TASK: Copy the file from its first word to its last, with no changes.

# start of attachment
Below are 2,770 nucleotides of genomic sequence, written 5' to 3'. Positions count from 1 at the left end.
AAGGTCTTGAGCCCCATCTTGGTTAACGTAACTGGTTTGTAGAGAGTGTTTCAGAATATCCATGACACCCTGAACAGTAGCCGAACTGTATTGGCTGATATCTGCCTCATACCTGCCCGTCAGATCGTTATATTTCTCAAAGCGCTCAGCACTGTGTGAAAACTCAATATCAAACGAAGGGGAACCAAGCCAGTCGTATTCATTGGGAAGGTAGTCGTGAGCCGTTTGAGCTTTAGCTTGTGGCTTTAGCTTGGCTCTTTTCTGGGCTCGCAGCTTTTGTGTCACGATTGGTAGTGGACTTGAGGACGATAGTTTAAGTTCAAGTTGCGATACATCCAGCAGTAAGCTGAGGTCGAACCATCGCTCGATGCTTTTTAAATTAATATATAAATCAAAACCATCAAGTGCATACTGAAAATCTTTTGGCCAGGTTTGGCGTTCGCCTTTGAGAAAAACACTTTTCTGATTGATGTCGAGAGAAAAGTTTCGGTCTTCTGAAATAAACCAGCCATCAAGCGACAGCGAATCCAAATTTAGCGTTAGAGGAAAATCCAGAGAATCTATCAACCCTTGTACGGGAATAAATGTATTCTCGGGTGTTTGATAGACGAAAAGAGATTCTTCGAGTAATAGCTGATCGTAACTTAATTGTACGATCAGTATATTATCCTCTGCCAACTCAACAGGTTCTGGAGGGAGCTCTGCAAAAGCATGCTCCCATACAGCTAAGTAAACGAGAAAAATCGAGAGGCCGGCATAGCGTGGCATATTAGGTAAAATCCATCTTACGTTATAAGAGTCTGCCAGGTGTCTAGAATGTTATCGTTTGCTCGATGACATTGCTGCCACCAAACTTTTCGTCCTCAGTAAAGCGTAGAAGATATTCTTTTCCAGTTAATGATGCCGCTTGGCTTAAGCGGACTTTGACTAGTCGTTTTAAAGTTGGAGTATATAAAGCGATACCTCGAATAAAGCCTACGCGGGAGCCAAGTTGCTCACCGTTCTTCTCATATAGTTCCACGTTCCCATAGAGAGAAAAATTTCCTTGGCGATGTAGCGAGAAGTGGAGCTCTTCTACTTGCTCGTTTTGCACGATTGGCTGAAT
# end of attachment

Below are 2,770 nucleotides of genomic sequence, written 5' to 3'. Positions count from 1 at the left end.
AAGGTCTTGAGCCCCATCTTGGTTAACGTAACTGGTTTGTAGAGAGTGTTTCAGAATATCCATGACACCCTGAACAGTAGCCGAACTGTATTGGCTGATATCTGCCTCATACCTGCCCGTCAGATCGTTATATTTCTCAAAGCGCTCAGCACTGTGTGAAAACTCAATATCAAACGAAGGGGAACCAAGCCAGTCGTATTCATTGGGAAGGTAGTCGTGAGCCGTTTGAGCTTTAGCTTGTGGCTTTAGCTTGGCTCTTTTCTGGGCTCGCAGCTTTTGTGTCACGATTGGTAGTGGACTTGAGGACGATAGTTTAAGTTCAAGTTGCGATACATCCAGCAGTAAGCTGAGGTCGAACCATCGCTCGATGCTTTTTAAATTAATATATAAATCAAAACCATCAAGTGCATACTGAAAATCTTTTGGCCAGGTTTGGCGTTCGCCTTTGAGAAAAACACTTTTCTGATTGATGTCGAGAGAAAAGTTTCGGTCTTCTGAAATAAACCAGCCATCAAGCGACAGCGAATCCAAATTTAGCGTTAGAGGAAAATCCAGAGAATCTATCAACCCTTGTACGGGAATAAATGTATTCTCGGGTGTTTGATAGACGAAAAGAGATTCTTCGAGTAATAGCTGATCGTAACTTAATTGTACGATCAGTATATTATCCTCTGCCAACTCAACAGGTTCTGGAGGGAGCTCTGCAAAAGCATGCTCCCATACAGCTAAGTAAACGAGAAAAATCGAGAGGCCGGCATAGCGTGGCATATTAGGTAAAATCCATCTTACGTTATAAGAGTCTGCCAGGTGTCTAGAATGTTATCGTTTGCTCGATGACATTGCTGCCACCAAACTTTTCGTCCTCAGTAAAGCGTAGAAGATATTCTTTTCCAGTTAATGATGCCGCTTGGCTTAAGCGGACTTTGACTAGTCGTTTTAAAGTTGGAGTATATAAAGCGATACCTCGAATAAAGCCTACGCGGGAGCCAAGTTGCTCACCGTTCTTCTCATATAGTTCCACGTTCCCATAGAGAGAAAAATTTCCTTGGCGATGTAGCGAGAAGTGGAGCTCTTCTACTTGCTCGTTTTGCACGATTGGCTGAAT